12.3a Principles and skills: Partnering with families

Principle 1

Principle: Partnering with Families

Partnering with families recognises the vital role they play in providing support to the person with traumatic injury.

With the agreement of the person with the injury family members can provide crucial information regarding assessment, goal setting, therapy, evaluation and discharge planning.

Family members knowledge of their relative’s situation and expertise in knowing how to provide specific support is invaluable to the multidisciplinary team. Yet, the expertise of family members is often not recognised, and many decisions are made without family member input.

By partnering and consulting with family members, staff encourage active participation and assist family members to be better prepared to manage the challenges they may face in the future.

It is important to recognise that the family will be facing and dealing with the long term consequences of the injury.

To work together as a team with family members, communication channels must be clear and open. Both staff members and family members need to be able to exchange important information with one another. Families need to be both included and informed.


What are some ways to include families?
Check your answers here

Having family meetings (usually 4-5 people)
Family members come to sessions
Set family up to continue therapy
Provide education
Involvement in goal setting
Spend time outside of the hospital with them where possible to see them perform their other roles

  • For eg. on ward outings
  • Getting to know them for who they are
  • Not talking about therapy all the time

Including family in goal planning

  • Encourage questions
  • Provide information

Include them in the process of planning for transfer prior to arriving in rehabilitation

  • Knowing who their staff members will be
  • Helping them to prepare for change so it is not as daunting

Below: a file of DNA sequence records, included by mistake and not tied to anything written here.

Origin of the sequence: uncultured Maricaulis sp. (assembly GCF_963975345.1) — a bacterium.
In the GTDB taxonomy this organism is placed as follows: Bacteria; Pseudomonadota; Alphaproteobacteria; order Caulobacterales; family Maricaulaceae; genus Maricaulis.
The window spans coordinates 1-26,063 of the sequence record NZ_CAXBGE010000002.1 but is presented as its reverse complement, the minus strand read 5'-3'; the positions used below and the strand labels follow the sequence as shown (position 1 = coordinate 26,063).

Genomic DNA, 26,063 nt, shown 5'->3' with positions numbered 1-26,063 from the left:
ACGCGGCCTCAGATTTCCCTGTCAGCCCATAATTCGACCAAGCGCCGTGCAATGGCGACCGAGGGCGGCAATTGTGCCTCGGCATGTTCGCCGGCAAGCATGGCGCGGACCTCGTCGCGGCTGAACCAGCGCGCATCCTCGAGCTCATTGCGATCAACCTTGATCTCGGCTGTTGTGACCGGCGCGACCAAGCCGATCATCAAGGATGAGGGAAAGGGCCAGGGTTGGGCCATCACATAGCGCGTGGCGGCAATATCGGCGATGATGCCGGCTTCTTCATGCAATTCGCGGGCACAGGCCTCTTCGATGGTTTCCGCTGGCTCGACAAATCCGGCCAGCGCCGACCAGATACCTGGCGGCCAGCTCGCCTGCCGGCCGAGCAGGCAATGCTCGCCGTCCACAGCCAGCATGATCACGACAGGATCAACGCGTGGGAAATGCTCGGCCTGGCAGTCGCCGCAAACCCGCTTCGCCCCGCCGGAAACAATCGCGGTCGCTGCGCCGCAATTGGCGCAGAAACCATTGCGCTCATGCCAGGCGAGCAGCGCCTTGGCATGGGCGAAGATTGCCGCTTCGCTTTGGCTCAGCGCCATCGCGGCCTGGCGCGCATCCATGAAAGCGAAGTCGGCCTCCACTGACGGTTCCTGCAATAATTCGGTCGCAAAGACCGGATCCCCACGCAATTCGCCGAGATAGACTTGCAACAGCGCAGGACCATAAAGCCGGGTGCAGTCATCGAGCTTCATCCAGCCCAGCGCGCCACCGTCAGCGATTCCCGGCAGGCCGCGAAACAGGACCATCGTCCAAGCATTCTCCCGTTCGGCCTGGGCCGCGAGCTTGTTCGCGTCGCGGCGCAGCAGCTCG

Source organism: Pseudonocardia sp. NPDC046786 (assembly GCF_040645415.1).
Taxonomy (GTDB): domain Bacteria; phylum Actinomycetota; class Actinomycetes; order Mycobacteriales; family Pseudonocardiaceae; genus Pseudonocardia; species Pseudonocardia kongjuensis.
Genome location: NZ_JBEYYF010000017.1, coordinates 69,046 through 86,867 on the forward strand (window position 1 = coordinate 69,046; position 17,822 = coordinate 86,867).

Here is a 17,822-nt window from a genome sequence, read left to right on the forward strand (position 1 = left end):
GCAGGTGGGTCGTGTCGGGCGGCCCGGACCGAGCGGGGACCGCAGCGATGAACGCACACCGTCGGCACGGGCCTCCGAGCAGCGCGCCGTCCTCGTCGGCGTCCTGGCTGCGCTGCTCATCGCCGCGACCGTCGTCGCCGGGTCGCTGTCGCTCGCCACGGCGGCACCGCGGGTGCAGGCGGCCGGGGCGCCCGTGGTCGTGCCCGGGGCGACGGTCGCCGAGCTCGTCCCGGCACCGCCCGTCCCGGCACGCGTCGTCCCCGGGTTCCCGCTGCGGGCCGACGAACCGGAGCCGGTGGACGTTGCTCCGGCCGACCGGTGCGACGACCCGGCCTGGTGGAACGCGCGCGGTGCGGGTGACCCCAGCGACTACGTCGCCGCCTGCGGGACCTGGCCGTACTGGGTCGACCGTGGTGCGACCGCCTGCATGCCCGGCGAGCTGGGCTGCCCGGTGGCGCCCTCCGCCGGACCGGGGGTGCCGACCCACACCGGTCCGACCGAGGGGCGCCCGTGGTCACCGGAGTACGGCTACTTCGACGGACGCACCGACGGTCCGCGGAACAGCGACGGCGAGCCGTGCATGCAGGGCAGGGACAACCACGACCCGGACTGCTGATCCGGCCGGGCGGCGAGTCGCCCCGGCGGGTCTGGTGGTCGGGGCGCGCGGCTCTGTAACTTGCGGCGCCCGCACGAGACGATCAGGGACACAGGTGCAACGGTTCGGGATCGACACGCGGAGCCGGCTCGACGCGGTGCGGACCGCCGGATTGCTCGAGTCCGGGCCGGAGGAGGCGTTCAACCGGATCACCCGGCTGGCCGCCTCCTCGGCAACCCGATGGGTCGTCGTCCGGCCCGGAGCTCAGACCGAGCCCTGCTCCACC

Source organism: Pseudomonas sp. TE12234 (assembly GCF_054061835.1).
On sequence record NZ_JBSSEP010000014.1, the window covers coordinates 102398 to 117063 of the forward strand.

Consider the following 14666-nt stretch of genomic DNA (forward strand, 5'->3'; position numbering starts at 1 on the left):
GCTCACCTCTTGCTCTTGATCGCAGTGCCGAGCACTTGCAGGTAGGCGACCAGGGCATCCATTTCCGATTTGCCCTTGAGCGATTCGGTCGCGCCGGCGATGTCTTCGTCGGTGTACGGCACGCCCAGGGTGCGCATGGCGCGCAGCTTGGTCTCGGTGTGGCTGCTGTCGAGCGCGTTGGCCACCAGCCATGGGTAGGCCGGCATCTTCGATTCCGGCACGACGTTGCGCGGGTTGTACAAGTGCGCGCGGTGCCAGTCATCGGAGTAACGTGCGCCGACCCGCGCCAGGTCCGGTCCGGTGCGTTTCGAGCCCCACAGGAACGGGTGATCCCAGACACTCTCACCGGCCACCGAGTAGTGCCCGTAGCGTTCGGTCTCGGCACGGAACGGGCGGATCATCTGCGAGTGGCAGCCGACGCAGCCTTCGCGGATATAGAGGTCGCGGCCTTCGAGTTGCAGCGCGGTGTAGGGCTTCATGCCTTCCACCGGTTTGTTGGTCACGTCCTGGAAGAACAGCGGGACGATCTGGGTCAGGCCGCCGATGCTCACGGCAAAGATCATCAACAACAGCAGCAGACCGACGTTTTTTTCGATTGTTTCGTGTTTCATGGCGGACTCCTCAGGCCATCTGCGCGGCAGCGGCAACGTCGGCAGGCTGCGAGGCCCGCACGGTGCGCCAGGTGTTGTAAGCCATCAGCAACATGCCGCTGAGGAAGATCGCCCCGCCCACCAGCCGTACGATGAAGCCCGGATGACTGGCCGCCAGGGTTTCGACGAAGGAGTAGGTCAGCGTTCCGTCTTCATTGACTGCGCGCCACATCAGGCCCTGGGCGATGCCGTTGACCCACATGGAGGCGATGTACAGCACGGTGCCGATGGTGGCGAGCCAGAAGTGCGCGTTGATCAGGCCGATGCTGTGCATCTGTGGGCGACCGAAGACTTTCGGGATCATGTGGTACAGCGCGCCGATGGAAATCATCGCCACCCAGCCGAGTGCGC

Including families and sharing information

Some ways to include and share information with the family are:

  • Check family involvement with the person who has the injury
  • Ask family members about how involved they want to be
  • View the family as part of the team and involve them in discussions, planning and goal setting. If they are unable to attend give them notes from meetings so they are kept up to date about the process
  • Acknowledge the level of involvement may change over time due to other responsibilities or commitments they may have
  • Although the person with the injury may be an adult, it is helpful to include the family in the decision making process so they understand what is being suggested and why
  • You can encourage families to be present sometimes at therapy so they can learn some of the skills required to care for the injured person. 

    This can include:

          o watching and learning about bowel care, hoisting, and skin care. 
          o When teaching family members, make sure you use language that can be understood
               and if required, repeat instructions or write things down
  • Encourage other team members to discuss care and treatment with the family and make sure the team are all providing consistent messages to the family
  • If family are unable to be present during working hours, keep them informed by telephone or e-mail so they can continue to feel they are part of the process
  • Most importantly remember that family members are a great resource to better understand the person with the injury.  They can give insight about a person’s coping, strengths, likes and dislikes which make it possible to work more effectively with them